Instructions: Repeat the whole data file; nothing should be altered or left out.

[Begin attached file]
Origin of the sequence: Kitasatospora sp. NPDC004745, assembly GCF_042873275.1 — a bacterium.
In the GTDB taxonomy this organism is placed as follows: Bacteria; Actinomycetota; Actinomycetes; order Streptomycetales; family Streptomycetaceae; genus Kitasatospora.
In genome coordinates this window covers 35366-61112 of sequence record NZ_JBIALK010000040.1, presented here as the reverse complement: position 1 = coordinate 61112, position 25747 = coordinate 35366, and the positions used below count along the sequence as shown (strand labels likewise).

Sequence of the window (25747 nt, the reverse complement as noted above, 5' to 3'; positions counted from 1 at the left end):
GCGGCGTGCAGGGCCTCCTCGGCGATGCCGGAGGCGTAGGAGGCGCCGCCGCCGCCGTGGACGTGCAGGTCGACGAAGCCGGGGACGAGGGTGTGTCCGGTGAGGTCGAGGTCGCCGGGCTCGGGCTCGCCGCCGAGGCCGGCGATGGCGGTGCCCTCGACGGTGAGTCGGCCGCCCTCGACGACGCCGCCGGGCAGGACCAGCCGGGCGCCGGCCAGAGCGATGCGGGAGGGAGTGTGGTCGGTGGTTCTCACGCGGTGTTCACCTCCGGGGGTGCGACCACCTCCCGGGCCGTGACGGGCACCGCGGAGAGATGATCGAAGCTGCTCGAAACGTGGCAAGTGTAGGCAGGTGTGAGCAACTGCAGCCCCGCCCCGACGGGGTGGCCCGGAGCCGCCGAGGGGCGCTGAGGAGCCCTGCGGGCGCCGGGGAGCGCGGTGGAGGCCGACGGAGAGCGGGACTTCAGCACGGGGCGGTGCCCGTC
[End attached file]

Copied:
Origin of the sequence: Kitasatospora sp. NPDC004745, assembly GCF_042873275.1 — a bacterium.
In the GTDB taxonomy this organism is placed as follows: Bacteria; Actinomycetota; Actinomycetes; order Streptomycetales; family Streptomycetaceae; genus Kitasatospora.
In genome coordinates this window covers 35366-61112 of sequence record NZ_JBIALK010000040.1, presented here as the reverse complement: position 1 = coordinate 61112, position 25747 = coordinate 35366, and the positions used below count along the sequence as shown (strand labels likewise).

Sequence of the window (25747 nt, the reverse complement as noted above, 5' to 3'; positions counted from 1 at the left end):
GCGGCGTGCAGGGCCTCCTCGGCGATGCCGGAGGCGTAGGAGGCGCCGCCGCCGCCGTGGACGTGCAGGTCGACGAAGCCGGGGACGAGGGTGTGTCCGGTGAGGTCGAGGTCGCCGGGCTCGGGCTCGCCGCCGAGGCCGGCGATGGCGGTGCCCTCGACGGTGAGTCGGCCGCCCTCGACGACGCCGCCGGGCAGGACCAGCCGGGCGCCGGCCAGAGCGATGCGGGAGGGAGTGTGGTCGGTGGTTCTCACGCGGTGTTCACCTCCGGGGGTGCGACCACCTCCCGGGCCGTGACGGGCACCGCGGAGAGATGATCGAAGCTGCTCGAAACGTGGCAAGTGTAGGCAGGTGTGAGCAACTGCAGCCCCGCCCCGACGGGGTGGCCCGGAGCCGCCGAGGGGCGCTGAGGAGCCCTGCGGGCGCCGGGGAGCGCGGTGGAGGCCGACGGAGAGCGGGACTTCAGCACGGGGCGGTGCCCGTC